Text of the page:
An end-of-summer reading list
Wednesday, August 31, 2016
I’ve spent much of the past three months working on various house and yard projects and gazing longingly at the hammock in the backyard from afar. With the countdown to the end of summer nearly upon us, I’m planning to put down the paintbrushes and yard implements and re-read a few books from the comfort of the outdoor hangout. I looked to a “Best Beach Books Ever” poll NPR listed a few years back for inspiration on my yesteryear quest, and found a few gems.
Since acquiring a Kindle, I’ve taken the opportunity to revisit nearly every Stephen King novel I’ve devoured over the course of my life (which includes pretty much everything King’s committed to paper). But when I saw NPR’s list—which includes both high-falutin’ literature like Pride and Prejudice as well as a few sexy and steamy romps, like Terry McMillan’s How Stella Got Her Groove Back—I realized I haven’t gone back to The Stand. And while reading a postapocalyptic novel may not seem like the most relaxing way to enjoy the waning days of summer, I can’t think of a better way to pass the time. While I’m chilling on my hammock reading about Captain Trips—the strain of influenza that kills more than 99 percent of the world’s population in King’s seminal tome set in the summer of 1990—and the nefarious and heroic characters that struggle for survival after mankind’s near-death experience, I’ll feel superior in knowing that I’m still alive and that it’s all make-believe. Or is it?
Fear is also at the heart of the second book on my reading list—Peter Benchley’s Jaws. I didn’t read the book until years after seeing Steven Spielberg’s film adaptation—which can be seen Sat., Sept. 3 at Mount Vernon’s Lincoln Theatre—and thus when I think about the terrifying tale, all my brain conjures is an image of a severed leg settling slowly on the ocean floor and the character of Quint getting chomped in half by the great white shark at the heart of the story (thanks a lot, neural matter). I’m hoping that by rereading the book, I’ll get better acquainted with the cast of characters struggling to subdue their terror in the fictional resort town of Amity, Long Island after a ginormous shark starts to munch its denizens with the alacrity of a stoner taking down a bag of Doritos. After all, in addition to the goings-on of an angry fish, the townfolk still have to find time to do things like commit adultery and hush up the horror.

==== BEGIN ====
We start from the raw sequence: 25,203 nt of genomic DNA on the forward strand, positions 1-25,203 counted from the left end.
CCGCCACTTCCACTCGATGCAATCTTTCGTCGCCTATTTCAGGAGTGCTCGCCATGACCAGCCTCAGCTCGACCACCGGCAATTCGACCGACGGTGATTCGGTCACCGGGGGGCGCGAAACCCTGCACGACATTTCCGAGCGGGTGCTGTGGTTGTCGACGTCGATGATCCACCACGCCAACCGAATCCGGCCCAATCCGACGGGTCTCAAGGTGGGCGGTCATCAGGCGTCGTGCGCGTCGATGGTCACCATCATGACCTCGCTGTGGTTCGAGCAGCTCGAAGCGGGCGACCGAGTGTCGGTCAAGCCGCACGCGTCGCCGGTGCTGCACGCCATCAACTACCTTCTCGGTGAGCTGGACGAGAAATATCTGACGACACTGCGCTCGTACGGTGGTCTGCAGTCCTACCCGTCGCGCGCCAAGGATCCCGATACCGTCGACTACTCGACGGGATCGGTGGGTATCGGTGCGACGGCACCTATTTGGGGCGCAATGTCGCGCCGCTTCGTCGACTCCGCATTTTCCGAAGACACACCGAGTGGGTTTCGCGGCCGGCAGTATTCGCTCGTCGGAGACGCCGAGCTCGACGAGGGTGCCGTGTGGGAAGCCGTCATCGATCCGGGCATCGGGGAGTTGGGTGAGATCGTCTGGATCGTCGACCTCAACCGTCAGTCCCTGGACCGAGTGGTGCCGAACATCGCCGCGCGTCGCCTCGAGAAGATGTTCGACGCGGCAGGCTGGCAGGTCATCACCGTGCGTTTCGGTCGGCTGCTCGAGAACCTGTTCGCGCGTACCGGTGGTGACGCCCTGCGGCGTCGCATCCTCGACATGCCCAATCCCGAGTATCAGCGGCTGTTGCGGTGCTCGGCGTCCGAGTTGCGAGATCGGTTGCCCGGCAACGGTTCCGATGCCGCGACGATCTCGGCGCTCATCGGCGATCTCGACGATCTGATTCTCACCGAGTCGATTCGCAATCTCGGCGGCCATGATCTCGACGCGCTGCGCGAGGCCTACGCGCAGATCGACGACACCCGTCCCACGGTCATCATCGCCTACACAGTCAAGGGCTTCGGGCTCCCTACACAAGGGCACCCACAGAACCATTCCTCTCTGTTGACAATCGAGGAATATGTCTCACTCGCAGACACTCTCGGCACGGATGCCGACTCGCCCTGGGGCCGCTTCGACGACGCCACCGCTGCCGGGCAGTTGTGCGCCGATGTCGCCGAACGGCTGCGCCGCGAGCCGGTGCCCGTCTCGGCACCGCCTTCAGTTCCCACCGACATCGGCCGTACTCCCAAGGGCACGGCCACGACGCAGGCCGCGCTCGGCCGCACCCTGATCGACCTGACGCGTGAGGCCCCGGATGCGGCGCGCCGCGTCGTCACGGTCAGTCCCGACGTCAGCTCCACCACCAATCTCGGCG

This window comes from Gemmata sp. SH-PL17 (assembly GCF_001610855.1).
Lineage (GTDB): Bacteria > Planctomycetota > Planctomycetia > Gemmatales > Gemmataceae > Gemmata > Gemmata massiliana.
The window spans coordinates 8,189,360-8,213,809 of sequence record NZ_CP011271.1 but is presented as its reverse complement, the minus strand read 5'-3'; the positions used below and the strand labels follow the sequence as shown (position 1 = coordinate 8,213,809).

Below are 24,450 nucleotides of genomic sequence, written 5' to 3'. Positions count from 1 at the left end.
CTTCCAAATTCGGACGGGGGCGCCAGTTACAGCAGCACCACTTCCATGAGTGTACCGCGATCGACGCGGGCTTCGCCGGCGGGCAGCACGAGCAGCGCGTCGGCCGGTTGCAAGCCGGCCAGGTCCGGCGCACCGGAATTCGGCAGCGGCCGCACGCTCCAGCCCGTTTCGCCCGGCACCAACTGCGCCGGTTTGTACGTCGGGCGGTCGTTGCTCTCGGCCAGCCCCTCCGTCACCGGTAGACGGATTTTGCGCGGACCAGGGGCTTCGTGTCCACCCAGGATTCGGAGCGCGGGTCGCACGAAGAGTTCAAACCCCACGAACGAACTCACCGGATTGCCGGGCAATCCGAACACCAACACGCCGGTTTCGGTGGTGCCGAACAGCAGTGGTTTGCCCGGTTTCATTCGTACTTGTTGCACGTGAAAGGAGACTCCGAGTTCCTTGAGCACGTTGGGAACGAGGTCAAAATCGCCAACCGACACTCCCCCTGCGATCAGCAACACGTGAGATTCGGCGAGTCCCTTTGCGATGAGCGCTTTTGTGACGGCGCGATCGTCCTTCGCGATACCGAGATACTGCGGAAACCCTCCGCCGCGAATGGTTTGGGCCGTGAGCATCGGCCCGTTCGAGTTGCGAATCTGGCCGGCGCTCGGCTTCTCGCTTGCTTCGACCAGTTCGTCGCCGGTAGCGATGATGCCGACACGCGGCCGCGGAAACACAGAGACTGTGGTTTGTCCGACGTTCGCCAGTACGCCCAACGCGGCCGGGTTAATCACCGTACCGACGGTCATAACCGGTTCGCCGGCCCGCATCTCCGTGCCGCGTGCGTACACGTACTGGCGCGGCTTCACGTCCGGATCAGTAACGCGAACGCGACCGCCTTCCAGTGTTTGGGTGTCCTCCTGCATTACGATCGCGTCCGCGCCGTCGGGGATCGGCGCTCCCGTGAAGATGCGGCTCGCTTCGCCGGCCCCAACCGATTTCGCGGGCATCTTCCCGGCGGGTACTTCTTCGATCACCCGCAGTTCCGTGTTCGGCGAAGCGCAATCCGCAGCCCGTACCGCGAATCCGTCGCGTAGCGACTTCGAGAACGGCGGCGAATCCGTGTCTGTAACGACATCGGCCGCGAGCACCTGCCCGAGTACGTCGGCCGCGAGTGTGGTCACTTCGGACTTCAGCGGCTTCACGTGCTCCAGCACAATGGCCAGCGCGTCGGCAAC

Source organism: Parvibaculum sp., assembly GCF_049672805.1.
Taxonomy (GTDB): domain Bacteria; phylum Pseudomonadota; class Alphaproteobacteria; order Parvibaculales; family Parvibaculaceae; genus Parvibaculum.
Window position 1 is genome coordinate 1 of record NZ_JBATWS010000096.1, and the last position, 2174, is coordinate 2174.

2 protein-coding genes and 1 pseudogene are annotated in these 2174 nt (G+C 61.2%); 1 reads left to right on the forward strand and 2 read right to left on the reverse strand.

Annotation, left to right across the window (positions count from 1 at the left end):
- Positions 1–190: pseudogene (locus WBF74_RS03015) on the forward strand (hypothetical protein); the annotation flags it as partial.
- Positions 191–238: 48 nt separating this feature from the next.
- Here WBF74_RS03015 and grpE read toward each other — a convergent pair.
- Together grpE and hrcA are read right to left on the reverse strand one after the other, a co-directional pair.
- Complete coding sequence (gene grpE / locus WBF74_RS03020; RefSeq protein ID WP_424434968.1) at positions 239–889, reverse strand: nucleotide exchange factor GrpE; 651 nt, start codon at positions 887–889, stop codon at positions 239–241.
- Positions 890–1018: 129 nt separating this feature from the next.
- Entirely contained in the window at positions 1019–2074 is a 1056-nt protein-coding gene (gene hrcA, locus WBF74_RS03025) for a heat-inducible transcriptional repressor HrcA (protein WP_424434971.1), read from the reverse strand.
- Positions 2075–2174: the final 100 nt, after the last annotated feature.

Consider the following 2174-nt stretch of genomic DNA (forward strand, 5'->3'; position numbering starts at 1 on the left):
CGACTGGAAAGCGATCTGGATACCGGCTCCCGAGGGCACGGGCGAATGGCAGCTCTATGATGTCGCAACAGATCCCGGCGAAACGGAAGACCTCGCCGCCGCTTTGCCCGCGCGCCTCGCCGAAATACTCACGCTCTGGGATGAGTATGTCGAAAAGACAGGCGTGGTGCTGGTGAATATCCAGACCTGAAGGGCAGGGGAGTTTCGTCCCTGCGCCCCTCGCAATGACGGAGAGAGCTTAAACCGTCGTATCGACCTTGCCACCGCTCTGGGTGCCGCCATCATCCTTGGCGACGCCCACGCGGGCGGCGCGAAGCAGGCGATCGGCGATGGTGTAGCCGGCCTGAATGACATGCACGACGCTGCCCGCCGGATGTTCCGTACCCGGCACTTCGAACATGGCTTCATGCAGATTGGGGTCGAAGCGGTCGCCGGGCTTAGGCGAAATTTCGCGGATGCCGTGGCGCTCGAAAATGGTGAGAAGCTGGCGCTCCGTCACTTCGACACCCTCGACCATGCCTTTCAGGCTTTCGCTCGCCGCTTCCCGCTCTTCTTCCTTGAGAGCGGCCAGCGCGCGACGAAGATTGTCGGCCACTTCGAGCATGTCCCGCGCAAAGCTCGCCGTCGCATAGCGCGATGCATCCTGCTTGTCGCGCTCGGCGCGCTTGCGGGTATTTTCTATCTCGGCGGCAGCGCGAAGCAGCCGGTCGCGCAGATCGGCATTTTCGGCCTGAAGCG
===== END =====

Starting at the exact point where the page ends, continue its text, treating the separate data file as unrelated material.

Finally, I’m looking forward to getting back to the basics of the beach read with Judy Blume and her book Summer Sisters. While I found out a whole lot about periods and fat shaming and teenage angst from Blume during my formative years, I was already a full-fledged adult (or trying to be) when I read this 1998 story about two longtime friends, Caitlin and Vix, whose bond is threatened when they fight for the same fella. While it’s a coming-of-age novel—as many of Blume’s offerings are—the amount of sex in the book gives it an NC-17 rating. The drama comes to a head when Caitlin disappears in a boating accident, but I can’t really remember what happens after that. Guess it’s time to head to the hammock to find out.
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